However... the internet with it's vast resources and myriad articles, views and 'ready for you' research can be a double edged sword, and that brings me to the point of today's post. And I'm going to cover just two topics here; diet and exercise, but just let me just start with my own interpretation of the words diet and exercise.
  • Our diet is what we eat, how we eat and where we eat, on a day to day basis. It is NOT a word to describe the pointless starving of our bodies in order to reach some possible, (or not) figure on a scale. Since when did we allow a digital readout of a number on a machine determine the way we should feel about ourselves on a particular day? (If you really want to see a number on a scale, write that number on a piece of paper and tape over the readout - bingo, every time you stand on it you'll be at your perfect weight!) You might just pick up on my opinion of 'dieting' here.
  • By exercise I mean any kind of physical movement; from stretching before getting out of bed and walking the dog, to running marathons, strength training and joining boot camp style gym classes. In other words, everything that encourages us to use our bodies in the way they were very cleverly designed to be used. 
So, back to the internet and particularly social media. Depending on the day of the week and which of our friends' posts we see in our news feeds, we should either be pushing ourselves until failure, until we collapse in a 'crying like a baby' heap - never stop until we have what society has deemed to be the perfect body. Or we should completely ignore that advice and take it easy; be gentle with ourselves, stop if it gets uncomfortable, just move in any way we can or want to.

The same advice regarding our diet is thrust upon us; it is often quite literally, (if virtually) rammed down our throats; eat meat, go vegan, avoid wheat, eat whole grains, eat real whole food, take supplements etc. We've been told for years that if we want to lose fat we should eat less of it - but fats are not only good for us, they're vital to our healthy survival! The same with carbs; one minute we're 'carbo loading' before an athletic event, the next we're being told to eat less of them, even quit wheat forever!

Quite simply, the correct answer is there is no correct answer! Each and every one of us are different and we all have different needs to best serve our bodies. We never question the fact that we all pursue different careers or fall for different types of people. Well, we are or at least should be encouraged to be, just as diverse when it comes to the food we eat and the exercise we take. Both nutrition and exercise are constantly evolving sciences and what we or they, (whoever 'they' are...) thought was right yesterday seems to be wrong today - and vice versa. But like any other species in the animal world; left to our own devices, and notwithstanding the Darwin principle, most of us would survive quite well by figuring out what works and what doesn't.

The only thing I think we all agree on is that everyone needs to eat and everyone needs to move. It's what we do with that knowledge that can get confusing. So my advice to you is this; keep an open mind, do your research, question everything and have fun exploring what works best for you and your unique body. And if all this is too overwhelming for you to figure out on your own - maybe it's time to hire a health coach - helping you figure out your own personal route to health is what we do :-)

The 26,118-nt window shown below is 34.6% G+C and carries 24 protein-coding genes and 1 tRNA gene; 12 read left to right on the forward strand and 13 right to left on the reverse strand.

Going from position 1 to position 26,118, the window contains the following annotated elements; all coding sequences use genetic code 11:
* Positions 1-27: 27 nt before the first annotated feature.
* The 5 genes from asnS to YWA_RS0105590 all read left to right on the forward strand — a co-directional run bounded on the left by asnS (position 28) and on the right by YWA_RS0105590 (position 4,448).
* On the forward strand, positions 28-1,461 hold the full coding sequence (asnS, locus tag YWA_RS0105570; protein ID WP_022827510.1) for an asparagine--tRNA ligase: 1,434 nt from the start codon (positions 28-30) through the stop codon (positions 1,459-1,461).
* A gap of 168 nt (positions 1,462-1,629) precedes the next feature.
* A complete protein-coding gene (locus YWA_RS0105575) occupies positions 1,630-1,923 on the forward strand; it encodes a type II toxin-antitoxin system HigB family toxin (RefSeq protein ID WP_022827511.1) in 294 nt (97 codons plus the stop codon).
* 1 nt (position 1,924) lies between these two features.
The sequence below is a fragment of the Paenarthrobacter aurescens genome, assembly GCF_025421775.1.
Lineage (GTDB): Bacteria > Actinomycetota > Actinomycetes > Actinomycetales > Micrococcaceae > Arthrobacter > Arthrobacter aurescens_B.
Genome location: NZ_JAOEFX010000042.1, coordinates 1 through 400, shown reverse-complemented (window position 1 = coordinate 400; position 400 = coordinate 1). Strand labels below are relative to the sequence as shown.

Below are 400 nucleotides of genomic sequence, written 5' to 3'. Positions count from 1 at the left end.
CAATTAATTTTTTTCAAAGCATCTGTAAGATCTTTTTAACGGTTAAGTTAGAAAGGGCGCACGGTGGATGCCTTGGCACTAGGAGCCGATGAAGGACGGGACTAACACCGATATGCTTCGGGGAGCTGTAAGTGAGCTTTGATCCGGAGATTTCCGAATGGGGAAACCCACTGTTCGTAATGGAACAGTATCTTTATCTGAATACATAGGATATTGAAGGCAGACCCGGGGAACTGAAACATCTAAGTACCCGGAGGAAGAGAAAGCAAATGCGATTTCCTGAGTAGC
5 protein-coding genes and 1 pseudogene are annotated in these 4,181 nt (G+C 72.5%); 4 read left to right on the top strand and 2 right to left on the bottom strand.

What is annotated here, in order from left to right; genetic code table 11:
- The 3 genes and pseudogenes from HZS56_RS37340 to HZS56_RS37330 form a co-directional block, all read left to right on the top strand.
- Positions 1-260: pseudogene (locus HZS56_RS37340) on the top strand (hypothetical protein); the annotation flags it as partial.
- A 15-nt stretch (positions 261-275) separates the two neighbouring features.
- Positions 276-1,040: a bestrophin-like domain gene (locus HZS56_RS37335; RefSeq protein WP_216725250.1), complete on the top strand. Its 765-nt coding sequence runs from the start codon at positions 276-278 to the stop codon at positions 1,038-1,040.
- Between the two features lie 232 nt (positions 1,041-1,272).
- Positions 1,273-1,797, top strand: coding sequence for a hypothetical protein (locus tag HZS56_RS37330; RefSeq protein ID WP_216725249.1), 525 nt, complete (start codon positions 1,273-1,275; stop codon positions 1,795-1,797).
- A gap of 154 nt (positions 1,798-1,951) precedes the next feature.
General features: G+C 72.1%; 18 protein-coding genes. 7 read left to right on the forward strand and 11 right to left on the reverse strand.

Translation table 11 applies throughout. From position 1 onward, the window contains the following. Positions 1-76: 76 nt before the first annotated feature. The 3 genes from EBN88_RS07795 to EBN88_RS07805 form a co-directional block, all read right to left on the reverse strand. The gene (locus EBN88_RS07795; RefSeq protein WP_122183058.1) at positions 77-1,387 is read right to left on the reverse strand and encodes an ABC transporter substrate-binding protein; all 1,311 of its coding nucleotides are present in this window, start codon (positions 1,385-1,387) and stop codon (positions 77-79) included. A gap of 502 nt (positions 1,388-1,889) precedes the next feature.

Happy Chickens live at Sterling Springs!

There's been a lot of bad press lately, (and rightly so) surrounding the treatment of animals and the quality of meat that comes from big commercial farms. Well, if you live anywhere near The Okanagan I have the answer for you! This weekend I had the privilege of my own private tour by Lisa and Hans Dueck - owners and 365 days a year workers at Sterling Springs Chicken Farm just outside Falkland.

Nestled in the hills overlooking the valley below can be found one of the most ethical and decent food processing operations I've ever seen. In three heated barns (the size of which would typically hold tens of thousands) live just hundreds of clean, healthy, well fed and stress free chickens. They wander around these spacious rooms with what looks like not a care in the world. There is plenty of feed and more importantly, plenty of access to it. No survival of the fittest here! They don't receive any hormones and not a single antibiotic; to the point that when asked by a Govt inspector what would happen if they caught a harmful bug, Hans replied he'd sooner cull them all than fill them with unhealthy, (to them and us) chemicals. Due to the size of the operation, losing a few hundred chickens worth of profit won't break the bank. Try that when you have tens of thousands!

They manage the whole process themselves on-site, from eggs through to the end product, whether that be whole frozen chickens, parts thereof or 100% chicken breast ground sausage. And by 100% I mean no fillers, no other chicken meat, no added water! Instead of the more financially efficient and business savvy practice of processing the chickens at 30 days, they let all theirs grow naturally and comfortably until eight weeks - the accepted but often ignored optimum age for human consumption.